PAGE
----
When a construction accident happens, it can be difficult to determine how to get the resulting medical bills and other damages paid. If you have been injured and are confused about your options, you aren’t alone.

While workers compensation might cover some of your expenses, it won’t cover everything. A personal injury lawsuit can allow you to seek a much larger settlement amount, but not all workplace injuries and accidents will qualify to file.

This leads many victims to ask the following question: “Can I file a personal injury claim for my Salt Lake City construction accident?” If you need to know the answer, a construction accident attorney from Craig Swapp & Associates can help you.


How Personal Injury Applies on Work Sites

It’s easy to assume that an employer is automatically responsible for anything that happens on a job site. After all, they do oversee the whole project and are mostly responsible for ensuring the safety of their workers and any passersby.

However, it is possible for fault to lie with other parties in construction accidents, including commercial building owners, civilians, the city government, and even contractors that are working on the site. When a third party is responsible for an injury or loss, personal injury laws can apply rather than workers compensation, especially if the problem was out of the employer’s control.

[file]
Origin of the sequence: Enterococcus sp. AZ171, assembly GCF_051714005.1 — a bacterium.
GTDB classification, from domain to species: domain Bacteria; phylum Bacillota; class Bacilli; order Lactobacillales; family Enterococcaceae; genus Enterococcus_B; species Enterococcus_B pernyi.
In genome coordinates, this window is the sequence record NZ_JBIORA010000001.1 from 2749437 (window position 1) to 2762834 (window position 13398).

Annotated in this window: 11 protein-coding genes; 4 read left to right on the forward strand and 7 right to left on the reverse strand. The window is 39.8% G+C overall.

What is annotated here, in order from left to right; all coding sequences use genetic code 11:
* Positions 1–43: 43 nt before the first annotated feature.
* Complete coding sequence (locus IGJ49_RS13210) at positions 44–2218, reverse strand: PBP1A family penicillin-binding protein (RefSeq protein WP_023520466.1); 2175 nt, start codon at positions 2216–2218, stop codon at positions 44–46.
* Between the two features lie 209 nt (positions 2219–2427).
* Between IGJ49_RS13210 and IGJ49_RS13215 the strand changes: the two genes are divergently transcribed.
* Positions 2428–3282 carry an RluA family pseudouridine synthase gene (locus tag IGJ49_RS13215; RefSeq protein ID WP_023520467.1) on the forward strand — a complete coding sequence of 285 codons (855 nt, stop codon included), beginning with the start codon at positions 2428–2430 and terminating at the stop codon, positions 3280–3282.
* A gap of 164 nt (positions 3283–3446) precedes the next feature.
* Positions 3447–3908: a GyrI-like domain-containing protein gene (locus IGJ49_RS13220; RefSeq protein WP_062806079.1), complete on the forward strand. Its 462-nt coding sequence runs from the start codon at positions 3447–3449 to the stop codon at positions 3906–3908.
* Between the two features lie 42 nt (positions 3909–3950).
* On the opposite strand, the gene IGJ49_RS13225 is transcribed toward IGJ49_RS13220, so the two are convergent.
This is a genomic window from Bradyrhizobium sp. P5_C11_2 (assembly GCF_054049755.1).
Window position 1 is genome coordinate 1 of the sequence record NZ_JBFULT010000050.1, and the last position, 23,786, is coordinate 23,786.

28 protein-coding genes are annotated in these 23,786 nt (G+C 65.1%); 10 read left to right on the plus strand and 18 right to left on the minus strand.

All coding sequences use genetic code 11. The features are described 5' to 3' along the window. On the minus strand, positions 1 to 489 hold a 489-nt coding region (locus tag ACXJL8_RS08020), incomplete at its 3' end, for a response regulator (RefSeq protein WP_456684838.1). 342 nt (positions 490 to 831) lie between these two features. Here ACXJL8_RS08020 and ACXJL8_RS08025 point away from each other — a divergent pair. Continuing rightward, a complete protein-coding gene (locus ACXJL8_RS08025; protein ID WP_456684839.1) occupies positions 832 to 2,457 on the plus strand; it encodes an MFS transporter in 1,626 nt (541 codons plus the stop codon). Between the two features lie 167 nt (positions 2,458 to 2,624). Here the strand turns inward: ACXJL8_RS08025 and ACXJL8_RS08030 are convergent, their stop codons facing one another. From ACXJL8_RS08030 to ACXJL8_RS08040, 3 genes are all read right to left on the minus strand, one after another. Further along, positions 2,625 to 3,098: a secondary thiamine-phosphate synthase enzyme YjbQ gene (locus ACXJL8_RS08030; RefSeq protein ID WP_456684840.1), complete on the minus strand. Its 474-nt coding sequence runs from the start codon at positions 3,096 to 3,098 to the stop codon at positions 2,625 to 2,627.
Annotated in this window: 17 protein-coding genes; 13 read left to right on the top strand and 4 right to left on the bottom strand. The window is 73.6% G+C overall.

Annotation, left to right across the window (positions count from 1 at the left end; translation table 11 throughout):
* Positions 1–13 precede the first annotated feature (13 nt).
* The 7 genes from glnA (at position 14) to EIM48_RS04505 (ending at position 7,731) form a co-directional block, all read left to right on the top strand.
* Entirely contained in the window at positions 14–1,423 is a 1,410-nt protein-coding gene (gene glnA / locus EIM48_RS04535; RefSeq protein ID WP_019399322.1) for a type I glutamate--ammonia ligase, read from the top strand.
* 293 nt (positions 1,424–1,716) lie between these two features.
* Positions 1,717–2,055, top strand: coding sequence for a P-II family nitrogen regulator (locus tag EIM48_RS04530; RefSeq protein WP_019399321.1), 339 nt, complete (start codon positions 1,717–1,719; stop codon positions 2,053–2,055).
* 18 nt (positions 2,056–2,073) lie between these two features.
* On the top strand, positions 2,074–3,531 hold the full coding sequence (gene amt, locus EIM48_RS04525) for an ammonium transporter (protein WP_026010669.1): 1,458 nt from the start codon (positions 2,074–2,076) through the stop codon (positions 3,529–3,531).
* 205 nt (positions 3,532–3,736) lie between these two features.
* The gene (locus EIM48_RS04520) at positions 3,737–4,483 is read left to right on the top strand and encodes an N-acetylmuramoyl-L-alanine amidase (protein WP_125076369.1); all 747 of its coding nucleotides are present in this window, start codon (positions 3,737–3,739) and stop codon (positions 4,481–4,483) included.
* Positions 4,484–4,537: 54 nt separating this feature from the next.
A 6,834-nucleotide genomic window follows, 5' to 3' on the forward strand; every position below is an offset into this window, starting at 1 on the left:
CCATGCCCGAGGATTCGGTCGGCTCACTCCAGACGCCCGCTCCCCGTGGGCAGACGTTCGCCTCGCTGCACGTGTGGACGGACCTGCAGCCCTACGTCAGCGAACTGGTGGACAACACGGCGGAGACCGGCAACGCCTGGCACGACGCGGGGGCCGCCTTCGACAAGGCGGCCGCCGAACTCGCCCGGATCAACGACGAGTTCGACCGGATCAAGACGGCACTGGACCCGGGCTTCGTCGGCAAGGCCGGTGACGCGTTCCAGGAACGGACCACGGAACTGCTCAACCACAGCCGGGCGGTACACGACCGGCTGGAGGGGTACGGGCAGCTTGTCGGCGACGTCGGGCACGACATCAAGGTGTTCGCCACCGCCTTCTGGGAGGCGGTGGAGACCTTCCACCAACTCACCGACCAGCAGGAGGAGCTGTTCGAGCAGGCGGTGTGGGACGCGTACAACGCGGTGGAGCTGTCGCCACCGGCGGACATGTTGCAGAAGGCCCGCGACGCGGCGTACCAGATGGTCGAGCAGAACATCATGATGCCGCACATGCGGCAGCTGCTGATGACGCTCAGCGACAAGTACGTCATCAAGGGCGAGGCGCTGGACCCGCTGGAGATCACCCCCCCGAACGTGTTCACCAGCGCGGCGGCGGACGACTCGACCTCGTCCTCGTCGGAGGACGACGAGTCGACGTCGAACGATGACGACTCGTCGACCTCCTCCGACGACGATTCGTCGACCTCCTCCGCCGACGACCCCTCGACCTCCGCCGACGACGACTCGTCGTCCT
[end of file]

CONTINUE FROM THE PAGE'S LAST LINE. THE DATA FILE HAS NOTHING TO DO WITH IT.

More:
Criteria for Workplace Personal Injury Claims

In order for your accident to qualify for personal injury compensation, your accident must meet one of the following conditions:

  • Your employer doesn’t have workers compensation insurance
  • A product or equipment defect caused the accident, potentially making the manufacturer liable
  • Malice or egregiously negligent conduct were involved
  • An outside third party caused the accident
  • Your injury or illness was caused by toxic substance exposure


Examples of Construction Accident Personal Injury Cases

As an example of toxic exposure, if you were working in an older building and were exposed to asbestos, this could lead to mesothelioma. Determining if you can sue the building owner for this type of injury would be dependent on details such as whether the owner disclosed the asbestos to your employer. If they did, then the company could be negligent for not disclosing this information to you and for not providing proper safety equipment.

In another example, a third party might take the form of a drunk driver causing an accident in a road construction site. The driver’s negligent decision to drive intoxicated makes him or her liable for any damages and injuries caused.


An Experienced Construction Accident Attorney Can Help

Even with examples that might seem clear cut, construction accidents and personal injury can be confusing. An experienced construction accident lawyer, however, can examine the details of your case and help you uncover just who or what should be held accountable.

If you have been injured in a construction accident that wasn’t your fault, you could be entitled to compensation. Call us toll-free at 1-800-404-9000 or fill out the form at the bottom of the page for a free, no-obligation consultation.